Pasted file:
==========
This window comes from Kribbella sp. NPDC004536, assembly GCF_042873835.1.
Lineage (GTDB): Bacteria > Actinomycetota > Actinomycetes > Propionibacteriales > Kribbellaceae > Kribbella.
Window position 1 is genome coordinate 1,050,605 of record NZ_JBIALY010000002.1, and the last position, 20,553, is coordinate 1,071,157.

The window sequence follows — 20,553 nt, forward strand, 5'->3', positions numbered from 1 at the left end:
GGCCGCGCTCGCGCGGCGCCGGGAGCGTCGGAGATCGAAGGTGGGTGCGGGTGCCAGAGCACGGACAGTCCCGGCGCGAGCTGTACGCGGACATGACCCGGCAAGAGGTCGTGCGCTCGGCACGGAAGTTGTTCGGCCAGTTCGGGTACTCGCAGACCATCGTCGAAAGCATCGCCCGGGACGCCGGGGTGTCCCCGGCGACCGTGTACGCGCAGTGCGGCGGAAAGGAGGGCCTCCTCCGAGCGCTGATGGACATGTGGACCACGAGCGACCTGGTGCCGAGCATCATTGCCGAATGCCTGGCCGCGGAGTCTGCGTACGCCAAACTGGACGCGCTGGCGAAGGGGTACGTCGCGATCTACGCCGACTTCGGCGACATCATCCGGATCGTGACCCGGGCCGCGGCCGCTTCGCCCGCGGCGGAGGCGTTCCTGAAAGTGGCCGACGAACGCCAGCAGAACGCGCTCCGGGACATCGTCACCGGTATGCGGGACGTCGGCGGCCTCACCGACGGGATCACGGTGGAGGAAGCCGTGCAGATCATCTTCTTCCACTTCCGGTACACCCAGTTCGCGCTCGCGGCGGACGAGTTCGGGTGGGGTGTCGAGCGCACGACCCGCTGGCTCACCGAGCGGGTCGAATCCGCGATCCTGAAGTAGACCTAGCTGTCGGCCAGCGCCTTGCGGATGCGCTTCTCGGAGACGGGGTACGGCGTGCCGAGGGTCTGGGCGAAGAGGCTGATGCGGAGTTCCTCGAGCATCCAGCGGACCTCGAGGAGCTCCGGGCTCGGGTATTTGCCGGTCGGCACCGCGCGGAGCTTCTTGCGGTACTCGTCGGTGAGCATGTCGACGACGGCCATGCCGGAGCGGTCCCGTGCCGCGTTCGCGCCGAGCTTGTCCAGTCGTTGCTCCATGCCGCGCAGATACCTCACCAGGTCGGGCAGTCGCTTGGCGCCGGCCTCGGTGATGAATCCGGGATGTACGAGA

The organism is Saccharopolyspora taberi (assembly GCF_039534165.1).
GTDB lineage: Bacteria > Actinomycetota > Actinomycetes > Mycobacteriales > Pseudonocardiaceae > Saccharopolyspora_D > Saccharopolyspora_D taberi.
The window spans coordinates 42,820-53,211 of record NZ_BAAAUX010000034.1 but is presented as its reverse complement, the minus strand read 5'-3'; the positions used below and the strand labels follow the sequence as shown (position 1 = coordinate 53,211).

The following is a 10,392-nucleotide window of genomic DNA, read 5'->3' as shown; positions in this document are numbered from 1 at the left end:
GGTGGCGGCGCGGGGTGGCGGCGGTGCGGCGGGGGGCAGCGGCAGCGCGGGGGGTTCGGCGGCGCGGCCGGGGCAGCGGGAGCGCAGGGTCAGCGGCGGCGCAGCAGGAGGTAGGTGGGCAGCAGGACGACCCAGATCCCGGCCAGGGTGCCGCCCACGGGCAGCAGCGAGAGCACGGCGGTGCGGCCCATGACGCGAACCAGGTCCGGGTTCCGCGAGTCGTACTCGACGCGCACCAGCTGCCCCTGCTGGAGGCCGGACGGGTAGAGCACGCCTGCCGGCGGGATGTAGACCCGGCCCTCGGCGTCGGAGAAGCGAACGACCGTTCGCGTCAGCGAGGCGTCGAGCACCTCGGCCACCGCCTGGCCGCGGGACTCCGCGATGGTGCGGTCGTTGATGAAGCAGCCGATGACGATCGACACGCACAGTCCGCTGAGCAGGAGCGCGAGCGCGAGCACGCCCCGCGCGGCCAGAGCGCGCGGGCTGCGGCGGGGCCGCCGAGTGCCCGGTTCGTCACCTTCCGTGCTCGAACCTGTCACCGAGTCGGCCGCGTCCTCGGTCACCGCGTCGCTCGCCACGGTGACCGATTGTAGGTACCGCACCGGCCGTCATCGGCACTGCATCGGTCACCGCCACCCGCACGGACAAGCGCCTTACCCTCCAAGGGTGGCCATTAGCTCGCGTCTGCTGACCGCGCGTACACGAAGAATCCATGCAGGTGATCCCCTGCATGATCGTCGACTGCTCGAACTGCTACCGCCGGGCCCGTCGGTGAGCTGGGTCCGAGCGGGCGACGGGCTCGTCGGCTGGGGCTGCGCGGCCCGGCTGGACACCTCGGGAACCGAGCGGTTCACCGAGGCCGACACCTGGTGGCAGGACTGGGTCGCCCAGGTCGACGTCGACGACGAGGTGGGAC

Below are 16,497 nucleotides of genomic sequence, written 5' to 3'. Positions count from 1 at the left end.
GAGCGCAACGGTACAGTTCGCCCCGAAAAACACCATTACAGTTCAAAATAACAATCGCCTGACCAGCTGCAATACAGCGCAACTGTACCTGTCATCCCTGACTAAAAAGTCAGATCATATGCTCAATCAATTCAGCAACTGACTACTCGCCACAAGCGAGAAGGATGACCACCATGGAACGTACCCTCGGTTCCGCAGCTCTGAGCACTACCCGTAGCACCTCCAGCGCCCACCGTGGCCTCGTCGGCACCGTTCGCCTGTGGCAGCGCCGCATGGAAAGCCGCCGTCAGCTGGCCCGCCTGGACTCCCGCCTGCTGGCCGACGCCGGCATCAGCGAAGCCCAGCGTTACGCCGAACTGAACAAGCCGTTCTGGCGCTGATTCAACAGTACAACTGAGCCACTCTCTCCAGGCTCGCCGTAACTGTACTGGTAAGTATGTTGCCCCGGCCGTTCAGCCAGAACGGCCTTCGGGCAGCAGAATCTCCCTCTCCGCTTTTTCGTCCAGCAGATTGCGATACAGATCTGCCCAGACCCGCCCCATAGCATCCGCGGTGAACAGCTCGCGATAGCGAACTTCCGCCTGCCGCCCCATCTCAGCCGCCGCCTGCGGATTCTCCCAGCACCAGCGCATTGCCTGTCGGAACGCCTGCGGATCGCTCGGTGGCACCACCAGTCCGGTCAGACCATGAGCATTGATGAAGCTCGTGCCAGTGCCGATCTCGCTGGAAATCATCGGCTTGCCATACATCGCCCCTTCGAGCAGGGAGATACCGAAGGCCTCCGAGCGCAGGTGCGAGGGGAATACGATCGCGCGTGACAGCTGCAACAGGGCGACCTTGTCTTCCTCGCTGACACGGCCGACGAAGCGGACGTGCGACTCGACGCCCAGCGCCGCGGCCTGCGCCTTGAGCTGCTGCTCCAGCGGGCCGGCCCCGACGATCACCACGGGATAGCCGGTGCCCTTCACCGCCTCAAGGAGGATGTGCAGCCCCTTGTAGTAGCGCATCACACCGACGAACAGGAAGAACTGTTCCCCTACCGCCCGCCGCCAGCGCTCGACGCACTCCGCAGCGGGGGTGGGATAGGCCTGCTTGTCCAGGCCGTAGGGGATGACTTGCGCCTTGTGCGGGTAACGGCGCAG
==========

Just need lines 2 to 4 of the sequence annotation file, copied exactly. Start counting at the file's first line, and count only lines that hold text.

Lineage (GTDB): Bacteria > Actinomycetota > Actinomycetes > Propionibacteriales > Kribbellaceae > Kribbella.
Window position 1 is genome coordinate 1,050,605 of record NZ_JBIALY010000002.1, and the last position, 20,553, is coordinate 1,071,157.

The window sequence follows — 20,553 nt, forward strand, 5'->3', positions numbered from 1 at the left end: